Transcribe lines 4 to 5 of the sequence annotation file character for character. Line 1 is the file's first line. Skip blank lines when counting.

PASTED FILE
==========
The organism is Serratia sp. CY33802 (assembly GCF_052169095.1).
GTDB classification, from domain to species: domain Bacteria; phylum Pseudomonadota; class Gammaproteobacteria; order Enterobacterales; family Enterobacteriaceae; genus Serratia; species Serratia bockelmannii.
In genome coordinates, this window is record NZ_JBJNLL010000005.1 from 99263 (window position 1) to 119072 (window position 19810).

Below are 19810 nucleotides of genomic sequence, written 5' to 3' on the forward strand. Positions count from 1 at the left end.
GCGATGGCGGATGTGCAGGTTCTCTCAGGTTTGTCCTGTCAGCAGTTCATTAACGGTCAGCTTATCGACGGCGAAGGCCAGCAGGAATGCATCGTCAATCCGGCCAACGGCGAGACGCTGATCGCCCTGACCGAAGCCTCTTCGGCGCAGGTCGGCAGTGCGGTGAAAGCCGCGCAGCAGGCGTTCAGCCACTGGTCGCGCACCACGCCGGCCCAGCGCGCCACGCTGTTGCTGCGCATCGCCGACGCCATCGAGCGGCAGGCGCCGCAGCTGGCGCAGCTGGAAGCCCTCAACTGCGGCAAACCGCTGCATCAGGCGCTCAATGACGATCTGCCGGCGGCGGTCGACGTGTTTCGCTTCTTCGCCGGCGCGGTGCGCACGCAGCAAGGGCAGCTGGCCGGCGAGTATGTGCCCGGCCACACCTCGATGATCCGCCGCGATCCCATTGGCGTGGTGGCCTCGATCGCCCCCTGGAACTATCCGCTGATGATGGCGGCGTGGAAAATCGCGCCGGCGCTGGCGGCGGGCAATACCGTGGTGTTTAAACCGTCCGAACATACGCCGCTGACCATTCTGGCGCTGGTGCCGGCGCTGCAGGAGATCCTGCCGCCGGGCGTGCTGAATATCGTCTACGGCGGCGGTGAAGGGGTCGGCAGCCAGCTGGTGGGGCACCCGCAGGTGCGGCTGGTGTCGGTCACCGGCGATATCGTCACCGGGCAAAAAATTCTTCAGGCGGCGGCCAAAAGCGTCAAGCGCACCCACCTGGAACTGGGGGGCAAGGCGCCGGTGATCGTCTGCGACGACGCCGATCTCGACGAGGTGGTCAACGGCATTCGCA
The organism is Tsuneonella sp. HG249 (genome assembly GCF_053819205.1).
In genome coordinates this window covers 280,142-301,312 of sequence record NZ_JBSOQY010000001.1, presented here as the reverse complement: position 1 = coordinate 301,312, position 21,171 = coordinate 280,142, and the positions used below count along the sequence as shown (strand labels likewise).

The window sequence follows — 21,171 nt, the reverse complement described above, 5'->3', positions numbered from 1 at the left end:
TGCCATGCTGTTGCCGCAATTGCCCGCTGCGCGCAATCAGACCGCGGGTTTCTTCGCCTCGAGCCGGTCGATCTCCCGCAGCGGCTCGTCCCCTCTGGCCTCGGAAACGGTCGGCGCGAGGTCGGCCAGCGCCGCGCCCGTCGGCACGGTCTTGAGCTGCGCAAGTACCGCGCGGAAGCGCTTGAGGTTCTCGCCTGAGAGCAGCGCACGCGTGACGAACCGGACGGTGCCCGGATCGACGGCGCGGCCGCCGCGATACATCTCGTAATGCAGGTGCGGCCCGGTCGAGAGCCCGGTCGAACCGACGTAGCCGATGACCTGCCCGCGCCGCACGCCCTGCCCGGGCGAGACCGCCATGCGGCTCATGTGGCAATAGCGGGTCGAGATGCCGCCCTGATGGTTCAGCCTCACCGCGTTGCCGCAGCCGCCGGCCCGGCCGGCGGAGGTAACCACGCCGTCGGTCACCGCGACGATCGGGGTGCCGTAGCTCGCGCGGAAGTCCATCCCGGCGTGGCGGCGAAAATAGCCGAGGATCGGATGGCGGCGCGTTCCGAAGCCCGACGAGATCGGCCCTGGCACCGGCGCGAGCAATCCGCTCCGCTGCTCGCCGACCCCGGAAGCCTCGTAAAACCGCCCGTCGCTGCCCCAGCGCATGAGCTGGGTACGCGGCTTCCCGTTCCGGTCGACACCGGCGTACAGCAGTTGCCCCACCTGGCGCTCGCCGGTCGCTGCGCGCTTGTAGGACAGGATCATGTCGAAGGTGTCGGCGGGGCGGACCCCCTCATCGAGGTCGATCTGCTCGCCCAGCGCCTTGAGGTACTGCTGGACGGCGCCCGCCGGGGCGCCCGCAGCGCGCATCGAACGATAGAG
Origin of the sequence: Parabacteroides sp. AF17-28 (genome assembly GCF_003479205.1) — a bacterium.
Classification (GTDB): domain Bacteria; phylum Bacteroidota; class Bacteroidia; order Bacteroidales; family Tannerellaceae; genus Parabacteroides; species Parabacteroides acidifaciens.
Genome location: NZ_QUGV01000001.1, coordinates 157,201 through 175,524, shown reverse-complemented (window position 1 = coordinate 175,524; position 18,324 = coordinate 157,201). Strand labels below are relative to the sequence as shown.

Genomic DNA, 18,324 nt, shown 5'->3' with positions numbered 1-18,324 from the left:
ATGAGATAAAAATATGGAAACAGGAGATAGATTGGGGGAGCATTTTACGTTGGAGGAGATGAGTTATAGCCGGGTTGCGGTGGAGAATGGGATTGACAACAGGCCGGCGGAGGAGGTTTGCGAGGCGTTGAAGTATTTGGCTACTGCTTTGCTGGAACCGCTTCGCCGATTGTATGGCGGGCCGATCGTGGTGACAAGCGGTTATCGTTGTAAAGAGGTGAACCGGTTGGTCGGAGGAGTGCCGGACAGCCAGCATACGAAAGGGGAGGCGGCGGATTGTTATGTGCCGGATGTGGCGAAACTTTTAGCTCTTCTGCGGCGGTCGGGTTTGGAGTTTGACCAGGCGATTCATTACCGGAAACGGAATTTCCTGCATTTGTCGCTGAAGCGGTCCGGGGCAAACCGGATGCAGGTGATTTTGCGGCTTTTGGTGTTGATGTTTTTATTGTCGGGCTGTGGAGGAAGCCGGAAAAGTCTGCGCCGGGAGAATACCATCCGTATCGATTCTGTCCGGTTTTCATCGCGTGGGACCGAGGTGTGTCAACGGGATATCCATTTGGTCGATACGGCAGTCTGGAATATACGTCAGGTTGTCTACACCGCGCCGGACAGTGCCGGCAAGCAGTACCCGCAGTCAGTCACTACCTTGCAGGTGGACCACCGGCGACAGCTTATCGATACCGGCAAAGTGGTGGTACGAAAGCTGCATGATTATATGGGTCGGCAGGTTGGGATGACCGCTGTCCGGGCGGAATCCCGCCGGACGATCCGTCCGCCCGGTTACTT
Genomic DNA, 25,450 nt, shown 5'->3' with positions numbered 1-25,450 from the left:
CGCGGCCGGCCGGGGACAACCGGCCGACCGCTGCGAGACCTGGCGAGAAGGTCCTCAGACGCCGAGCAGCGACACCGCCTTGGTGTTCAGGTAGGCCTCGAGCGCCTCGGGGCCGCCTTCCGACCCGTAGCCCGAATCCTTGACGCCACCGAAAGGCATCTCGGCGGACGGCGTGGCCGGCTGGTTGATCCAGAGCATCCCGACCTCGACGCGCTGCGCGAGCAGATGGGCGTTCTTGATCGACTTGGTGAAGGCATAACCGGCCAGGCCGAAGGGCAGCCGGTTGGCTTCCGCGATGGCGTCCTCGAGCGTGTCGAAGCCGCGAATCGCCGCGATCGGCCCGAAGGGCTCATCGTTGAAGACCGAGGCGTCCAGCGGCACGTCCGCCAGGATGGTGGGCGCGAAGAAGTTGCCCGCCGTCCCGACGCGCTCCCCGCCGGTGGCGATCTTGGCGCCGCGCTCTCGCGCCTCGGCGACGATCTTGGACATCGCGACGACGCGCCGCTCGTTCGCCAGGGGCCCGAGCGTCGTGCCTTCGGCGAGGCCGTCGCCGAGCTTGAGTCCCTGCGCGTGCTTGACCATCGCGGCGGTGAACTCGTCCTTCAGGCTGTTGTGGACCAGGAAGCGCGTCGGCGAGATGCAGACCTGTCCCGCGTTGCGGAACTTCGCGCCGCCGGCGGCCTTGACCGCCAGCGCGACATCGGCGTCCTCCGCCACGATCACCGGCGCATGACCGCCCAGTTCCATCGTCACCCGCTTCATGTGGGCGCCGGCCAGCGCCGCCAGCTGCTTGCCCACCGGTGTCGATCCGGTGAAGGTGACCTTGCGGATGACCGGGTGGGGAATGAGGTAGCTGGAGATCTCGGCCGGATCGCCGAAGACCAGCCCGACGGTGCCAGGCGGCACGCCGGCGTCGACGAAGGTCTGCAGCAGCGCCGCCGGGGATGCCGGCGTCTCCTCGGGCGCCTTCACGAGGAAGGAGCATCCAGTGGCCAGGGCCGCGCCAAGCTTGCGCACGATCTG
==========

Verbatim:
Below are 19810 nucleotides of genomic sequence, written 5' to 3' on the forward strand. Positions count from 1 at the left end.
GCGATGGCGGATGTGCAGGTTCTCTCAGGTTTGTCCTGTCAGCAGTTCATTAACGGTCAGCTTATCGACGGCGAAGGCCAGCAGGAATGCATCGTCAATCCGGCCAACGGCGAGACGCTGATCGCCCTGACCGAAGCCTCTTCGGCGCAGGTCGGCAGTGCGGTGAAAGCCGCGCAGCAGGCGTTCAGCCACTGGTCGCGCACCACGCCGGCCCAGCGCGCCACGCTGTTGCTGCGCATCGCCGACGCCATCGAGCGGCAGGCGCCGCAGCTGGCGCAGCTGGAAGCCCTCAACTGCGGCAAACCGCTGCATCAGGCGCTCAATGACGATCTGCCGGCGGCGGTCGACGTGTTTCGCTTCTTCGCCGGCGCGGTGCGCACGCAGCAAGGGCAGCTGGCCGGCGAGTATGTGCCCGGCCACACCTCGATGATCCGCCGCGATCCCATTGGCGTGGTGGCCTCGATCGCCCCCTGGAACTATCCGCTGATGATGGCGGCGTGGAAAATCGCGCCGGCGCTGGCGGCGGGCAATACCGTGGTGTTTAAACCGTCCGAACATACGCCGCTGACCATTCTGGCGCTGGTGCCGGCGCTGCAGGAGATCCTGCCGCCGGGCGTGCTGAATATCGTCTACGGCGGCGGTGAAGGGGTCGGCAGCCAGCTGGTGGGGCACCCGCAGGTGCGGCTGGTGTCGGTCACCGGCGATATCGTCACCGGGCAAAAAATTCTTCAGGCGGCGGCCAAAAGCGTCAAGCGCACCCACCTGGAACTGGGGGGCAAGGCGCCGGTGATCGTCTGCGACGACGCCGATCTCGACGAGGTGGTCAACGGCATTCGCA